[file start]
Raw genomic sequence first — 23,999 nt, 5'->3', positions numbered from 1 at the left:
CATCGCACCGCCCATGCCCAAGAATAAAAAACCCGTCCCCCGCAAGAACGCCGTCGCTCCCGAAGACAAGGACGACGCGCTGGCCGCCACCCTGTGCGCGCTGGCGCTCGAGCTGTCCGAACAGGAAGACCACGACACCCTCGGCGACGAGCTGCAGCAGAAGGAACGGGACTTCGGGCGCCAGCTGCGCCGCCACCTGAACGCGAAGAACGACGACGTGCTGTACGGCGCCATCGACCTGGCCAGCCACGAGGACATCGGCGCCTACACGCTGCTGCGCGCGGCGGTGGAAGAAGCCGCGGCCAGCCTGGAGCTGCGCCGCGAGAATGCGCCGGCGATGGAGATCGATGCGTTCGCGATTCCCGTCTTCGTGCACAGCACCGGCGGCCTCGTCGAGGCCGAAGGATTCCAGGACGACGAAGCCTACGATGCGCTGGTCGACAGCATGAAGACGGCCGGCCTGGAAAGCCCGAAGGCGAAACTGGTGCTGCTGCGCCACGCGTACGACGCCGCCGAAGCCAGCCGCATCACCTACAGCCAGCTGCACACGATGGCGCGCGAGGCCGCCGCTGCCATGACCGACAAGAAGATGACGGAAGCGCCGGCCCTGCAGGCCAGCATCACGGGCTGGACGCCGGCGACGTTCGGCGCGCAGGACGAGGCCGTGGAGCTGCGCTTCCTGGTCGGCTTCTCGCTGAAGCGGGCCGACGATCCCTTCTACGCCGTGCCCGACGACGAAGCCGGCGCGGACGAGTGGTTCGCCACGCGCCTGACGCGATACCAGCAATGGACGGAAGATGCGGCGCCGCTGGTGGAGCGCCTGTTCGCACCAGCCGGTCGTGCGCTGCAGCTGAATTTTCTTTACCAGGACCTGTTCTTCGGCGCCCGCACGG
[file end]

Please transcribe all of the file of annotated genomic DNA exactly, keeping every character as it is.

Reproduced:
Raw genomic sequence first — 23,999 nt, 5'->3', positions numbered from 1 at the left:
CATCGCACCGCCCATGCCCAAGAATAAAAAACCCGTCCCCCGCAAGAACGCCGTCGCTCCCGAAGACAAGGACGACGCGCTGGCCGCCACCCTGTGCGCGCTGGCGCTCGAGCTGTCCGAACAGGAAGACCACGACACCCTCGGCGACGAGCTGCAGCAGAAGGAACGGGACTTCGGGCGCCAGCTGCGCCGCCACCTGAACGCGAAGAACGACGACGTGCTGTACGGCGCCATCGACCTGGCCAGCCACGAGGACATCGGCGCCTACACGCTGCTGCGCGCGGCGGTGGAAGAAGCCGCGGCCAGCCTGGAGCTGCGCCGCGAGAATGCGCCGGCGATGGAGATCGATGCGTTCGCGATTCCCGTCTTCGTGCACAGCACCGGCGGCCTCGTCGAGGCCGAAGGATTCCAGGACGACGAAGCCTACGATGCGCTGGTCGACAGCATGAAGACGGCCGGCCTGGAAAGCCCGAAGGCGAAACTGGTGCTGCTGCGCCACGCGTACGACGCCGCCGAAGCCAGCCGCATCACCTACAGCCAGCTGCACACGATGGCGCGCGAGGCCGCCGCTGCCATGACCGACAAGAAGATGACGGAAGCGCCGGCCCTGCAGGCCAGCATCACGGGCTGGACGCCGGCGACGTTCGGCGCGCAGGACGAGGCCGTGGAGCTGCGCTTCCTGGTCGGCTTCTCGCTGAAGCGGGCCGACGATCCCTTCTACGCCGTGCCCGACGACGAAGCCGGCGCGGACGAGTGGTTCGCCACGCGCCTGACGCGATACCAGCAATGGACGGAAGATGCGGCGCCGCTGGTGGAGCGCCTGTTCGCACCAGCCGGTCGTGCGCTGCAGCTGAATTTTCTTTACCAGGACCTGTTCTTCGGCGCCCGCACGG